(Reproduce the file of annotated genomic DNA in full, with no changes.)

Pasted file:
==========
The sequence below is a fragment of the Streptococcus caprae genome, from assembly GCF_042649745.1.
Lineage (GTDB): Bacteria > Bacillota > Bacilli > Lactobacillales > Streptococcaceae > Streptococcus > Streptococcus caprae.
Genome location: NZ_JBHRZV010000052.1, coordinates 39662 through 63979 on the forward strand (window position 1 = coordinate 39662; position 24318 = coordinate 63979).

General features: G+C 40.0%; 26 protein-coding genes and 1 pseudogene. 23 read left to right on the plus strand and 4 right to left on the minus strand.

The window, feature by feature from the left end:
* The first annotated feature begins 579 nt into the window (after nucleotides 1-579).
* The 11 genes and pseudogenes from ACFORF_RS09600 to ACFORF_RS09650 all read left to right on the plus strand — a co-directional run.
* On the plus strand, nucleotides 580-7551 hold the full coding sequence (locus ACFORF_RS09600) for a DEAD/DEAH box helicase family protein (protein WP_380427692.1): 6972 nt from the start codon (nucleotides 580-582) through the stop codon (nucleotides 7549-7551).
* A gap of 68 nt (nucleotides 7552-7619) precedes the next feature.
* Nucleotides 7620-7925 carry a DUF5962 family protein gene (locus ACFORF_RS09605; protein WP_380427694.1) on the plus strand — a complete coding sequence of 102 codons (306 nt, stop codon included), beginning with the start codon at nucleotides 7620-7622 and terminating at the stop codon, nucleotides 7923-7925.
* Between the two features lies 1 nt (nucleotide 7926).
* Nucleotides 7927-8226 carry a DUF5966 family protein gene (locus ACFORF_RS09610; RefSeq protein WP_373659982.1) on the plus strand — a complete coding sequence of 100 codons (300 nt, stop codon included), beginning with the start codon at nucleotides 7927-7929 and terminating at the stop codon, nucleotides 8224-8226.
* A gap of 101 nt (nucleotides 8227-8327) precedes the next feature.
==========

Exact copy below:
The sequence below is a fragment of the Streptococcus caprae genome, from assembly GCF_042649745.1.
Lineage (GTDB): Bacteria > Bacillota > Bacilli > Lactobacillales > Streptococcaceae > Streptococcus > Streptococcus caprae.
Genome location: NZ_JBHRZV010000052.1, coordinates 39662 through 63979 on the forward strand (window position 1 = coordinate 39662; position 24318 = coordinate 63979).

General features: G+C 40.0%; 26 protein-coding genes and 1 pseudogene. 23 read left to right on the plus strand and 4 right to left on the minus strand.

The window, feature by feature from the left end:
* The first annotated feature begins 579 nt into the window (after nucleotides 1-579).
* The 11 genes and pseudogenes from ACFORF_RS09600 to ACFORF_RS09650 all read left to right on the plus strand — a co-directional run.
* On the plus strand, nucleotides 580-7551 hold the full coding sequence (locus ACFORF_RS09600) for a DEAD/DEAH box helicase family protein (protein WP_380427692.1): 6972 nt from the start codon (nucleotides 580-582) through the stop codon (nucleotides 7549-7551).
* A gap of 68 nt (nucleotides 7552-7619) precedes the next feature.
* Nucleotides 7620-7925 carry a DUF5962 family protein gene (locus ACFORF_RS09605; protein WP_380427694.1) on the plus strand — a complete coding sequence of 102 codons (306 nt, stop codon included), beginning with the start codon at nucleotides 7620-7622 and terminating at the stop codon, nucleotides 7923-7925.
* Between the two features lies 1 nt (nucleotide 7926).
* Nucleotides 7927-8226 carry a DUF5966 family protein gene (locus ACFORF_RS09610; RefSeq protein WP_373659982.1) on the plus strand — a complete coding sequence of 100 codons (300 nt, stop codon included), beginning with the start codon at nucleotides 7927-7929 and terminating at the stop codon, nucleotides 8224-8226.
* A gap of 101 nt (nucleotides 8227-8327) precedes the next feature.